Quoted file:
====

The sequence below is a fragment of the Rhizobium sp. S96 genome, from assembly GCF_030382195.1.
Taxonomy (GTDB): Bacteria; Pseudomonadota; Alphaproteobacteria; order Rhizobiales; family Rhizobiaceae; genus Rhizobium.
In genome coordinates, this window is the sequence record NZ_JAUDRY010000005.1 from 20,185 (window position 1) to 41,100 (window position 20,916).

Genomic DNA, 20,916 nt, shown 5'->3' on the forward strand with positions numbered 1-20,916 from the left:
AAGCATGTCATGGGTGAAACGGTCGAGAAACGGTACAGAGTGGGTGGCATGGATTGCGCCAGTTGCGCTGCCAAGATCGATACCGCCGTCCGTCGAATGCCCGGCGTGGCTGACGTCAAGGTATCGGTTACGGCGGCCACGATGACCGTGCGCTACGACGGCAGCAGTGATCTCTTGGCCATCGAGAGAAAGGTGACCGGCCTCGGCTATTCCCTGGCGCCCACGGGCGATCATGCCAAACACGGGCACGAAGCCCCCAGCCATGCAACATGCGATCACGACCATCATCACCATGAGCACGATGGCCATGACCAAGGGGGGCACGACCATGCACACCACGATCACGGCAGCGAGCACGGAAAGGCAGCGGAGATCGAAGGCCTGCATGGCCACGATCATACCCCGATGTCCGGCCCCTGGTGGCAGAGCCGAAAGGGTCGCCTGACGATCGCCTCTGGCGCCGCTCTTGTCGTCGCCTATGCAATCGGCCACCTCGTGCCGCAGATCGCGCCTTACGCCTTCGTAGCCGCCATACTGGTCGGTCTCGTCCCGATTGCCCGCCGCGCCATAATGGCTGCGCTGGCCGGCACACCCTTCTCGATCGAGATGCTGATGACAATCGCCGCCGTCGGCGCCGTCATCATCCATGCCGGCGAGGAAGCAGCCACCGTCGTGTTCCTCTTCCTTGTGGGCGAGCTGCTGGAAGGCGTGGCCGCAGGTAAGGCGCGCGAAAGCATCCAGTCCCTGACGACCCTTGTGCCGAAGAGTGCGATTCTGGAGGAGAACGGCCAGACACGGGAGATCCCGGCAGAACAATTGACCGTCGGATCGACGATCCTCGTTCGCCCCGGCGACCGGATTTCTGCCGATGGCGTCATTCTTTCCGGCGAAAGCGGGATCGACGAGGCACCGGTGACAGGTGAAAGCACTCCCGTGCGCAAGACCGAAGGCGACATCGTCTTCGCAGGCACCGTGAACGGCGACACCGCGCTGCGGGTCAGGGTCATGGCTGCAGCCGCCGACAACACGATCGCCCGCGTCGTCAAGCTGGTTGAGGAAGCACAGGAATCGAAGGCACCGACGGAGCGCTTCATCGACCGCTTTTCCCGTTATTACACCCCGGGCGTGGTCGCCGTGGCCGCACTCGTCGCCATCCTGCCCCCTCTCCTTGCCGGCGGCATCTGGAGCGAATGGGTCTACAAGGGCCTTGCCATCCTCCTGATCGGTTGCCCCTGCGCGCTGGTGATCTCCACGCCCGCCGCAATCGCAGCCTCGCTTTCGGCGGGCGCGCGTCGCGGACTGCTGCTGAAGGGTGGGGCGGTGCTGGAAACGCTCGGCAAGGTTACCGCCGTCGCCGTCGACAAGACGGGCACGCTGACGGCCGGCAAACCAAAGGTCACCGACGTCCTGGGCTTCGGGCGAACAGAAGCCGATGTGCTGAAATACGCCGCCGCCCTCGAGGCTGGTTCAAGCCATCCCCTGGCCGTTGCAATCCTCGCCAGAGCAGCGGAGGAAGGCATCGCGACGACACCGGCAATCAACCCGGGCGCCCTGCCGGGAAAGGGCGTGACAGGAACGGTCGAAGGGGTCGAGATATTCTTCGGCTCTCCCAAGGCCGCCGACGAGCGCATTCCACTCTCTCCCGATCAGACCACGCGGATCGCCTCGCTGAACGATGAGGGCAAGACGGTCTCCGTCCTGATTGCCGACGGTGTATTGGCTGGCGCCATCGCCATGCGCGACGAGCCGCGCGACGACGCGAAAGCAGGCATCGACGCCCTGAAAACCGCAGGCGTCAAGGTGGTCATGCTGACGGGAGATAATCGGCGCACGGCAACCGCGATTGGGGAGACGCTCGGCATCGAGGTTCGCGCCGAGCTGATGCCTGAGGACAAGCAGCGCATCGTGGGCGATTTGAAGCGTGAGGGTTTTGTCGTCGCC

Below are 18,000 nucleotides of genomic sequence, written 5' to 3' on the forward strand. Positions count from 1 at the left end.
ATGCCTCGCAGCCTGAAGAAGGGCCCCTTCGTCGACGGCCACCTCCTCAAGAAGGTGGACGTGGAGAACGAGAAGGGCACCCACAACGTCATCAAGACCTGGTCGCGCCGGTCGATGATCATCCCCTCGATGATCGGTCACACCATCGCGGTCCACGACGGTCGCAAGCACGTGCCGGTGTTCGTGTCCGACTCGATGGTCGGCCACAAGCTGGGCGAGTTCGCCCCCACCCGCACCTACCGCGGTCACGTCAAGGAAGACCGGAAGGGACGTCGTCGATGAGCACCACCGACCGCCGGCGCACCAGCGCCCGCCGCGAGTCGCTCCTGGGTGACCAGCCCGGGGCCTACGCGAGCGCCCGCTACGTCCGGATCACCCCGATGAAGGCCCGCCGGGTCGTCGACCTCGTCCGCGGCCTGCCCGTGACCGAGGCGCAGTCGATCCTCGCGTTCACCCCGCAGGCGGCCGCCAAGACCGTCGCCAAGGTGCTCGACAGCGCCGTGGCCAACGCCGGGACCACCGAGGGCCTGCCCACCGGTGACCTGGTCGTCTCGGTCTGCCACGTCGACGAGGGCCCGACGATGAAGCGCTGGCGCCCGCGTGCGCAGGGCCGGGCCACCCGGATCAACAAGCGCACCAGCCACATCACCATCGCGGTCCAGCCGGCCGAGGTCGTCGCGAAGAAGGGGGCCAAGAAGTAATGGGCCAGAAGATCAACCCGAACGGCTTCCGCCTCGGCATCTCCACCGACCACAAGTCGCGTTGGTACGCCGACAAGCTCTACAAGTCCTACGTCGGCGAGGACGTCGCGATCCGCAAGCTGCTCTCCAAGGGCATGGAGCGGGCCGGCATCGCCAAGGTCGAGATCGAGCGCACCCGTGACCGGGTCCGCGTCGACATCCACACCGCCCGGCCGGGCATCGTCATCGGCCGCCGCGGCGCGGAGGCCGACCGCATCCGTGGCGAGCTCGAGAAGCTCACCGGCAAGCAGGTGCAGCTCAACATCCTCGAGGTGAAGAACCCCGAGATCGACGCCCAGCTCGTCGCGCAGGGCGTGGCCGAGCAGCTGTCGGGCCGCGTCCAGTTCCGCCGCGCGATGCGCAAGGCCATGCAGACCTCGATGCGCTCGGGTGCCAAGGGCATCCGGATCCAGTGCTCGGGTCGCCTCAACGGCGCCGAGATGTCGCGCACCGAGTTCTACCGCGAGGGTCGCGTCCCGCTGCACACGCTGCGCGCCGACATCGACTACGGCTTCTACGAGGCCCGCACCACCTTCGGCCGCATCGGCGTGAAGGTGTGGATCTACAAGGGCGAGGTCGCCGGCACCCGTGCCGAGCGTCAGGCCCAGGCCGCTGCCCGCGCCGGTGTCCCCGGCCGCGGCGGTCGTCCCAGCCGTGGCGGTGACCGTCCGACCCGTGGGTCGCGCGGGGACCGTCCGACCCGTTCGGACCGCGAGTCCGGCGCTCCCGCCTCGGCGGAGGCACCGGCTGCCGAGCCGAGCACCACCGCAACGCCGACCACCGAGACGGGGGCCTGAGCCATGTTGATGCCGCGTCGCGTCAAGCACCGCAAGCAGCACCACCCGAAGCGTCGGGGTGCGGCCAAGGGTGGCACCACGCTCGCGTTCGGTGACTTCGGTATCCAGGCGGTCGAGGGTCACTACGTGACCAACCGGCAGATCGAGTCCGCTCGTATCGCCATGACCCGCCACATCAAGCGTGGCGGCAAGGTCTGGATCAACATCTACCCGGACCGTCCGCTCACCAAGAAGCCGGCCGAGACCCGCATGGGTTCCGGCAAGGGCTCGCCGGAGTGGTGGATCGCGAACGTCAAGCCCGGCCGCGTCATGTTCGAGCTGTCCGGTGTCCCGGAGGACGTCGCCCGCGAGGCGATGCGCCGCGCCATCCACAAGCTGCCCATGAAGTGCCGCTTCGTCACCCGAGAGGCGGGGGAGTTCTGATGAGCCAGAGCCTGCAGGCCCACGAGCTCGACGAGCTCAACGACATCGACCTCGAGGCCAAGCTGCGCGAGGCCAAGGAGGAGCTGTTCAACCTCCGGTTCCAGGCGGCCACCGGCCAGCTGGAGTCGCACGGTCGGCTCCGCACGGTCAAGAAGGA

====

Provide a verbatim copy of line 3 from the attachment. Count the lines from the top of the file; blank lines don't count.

In genome coordinates, this window is the sequence record NZ_JAUDRY010000005.1 from 20,185 (window position 1) to 41,100 (window position 20,916).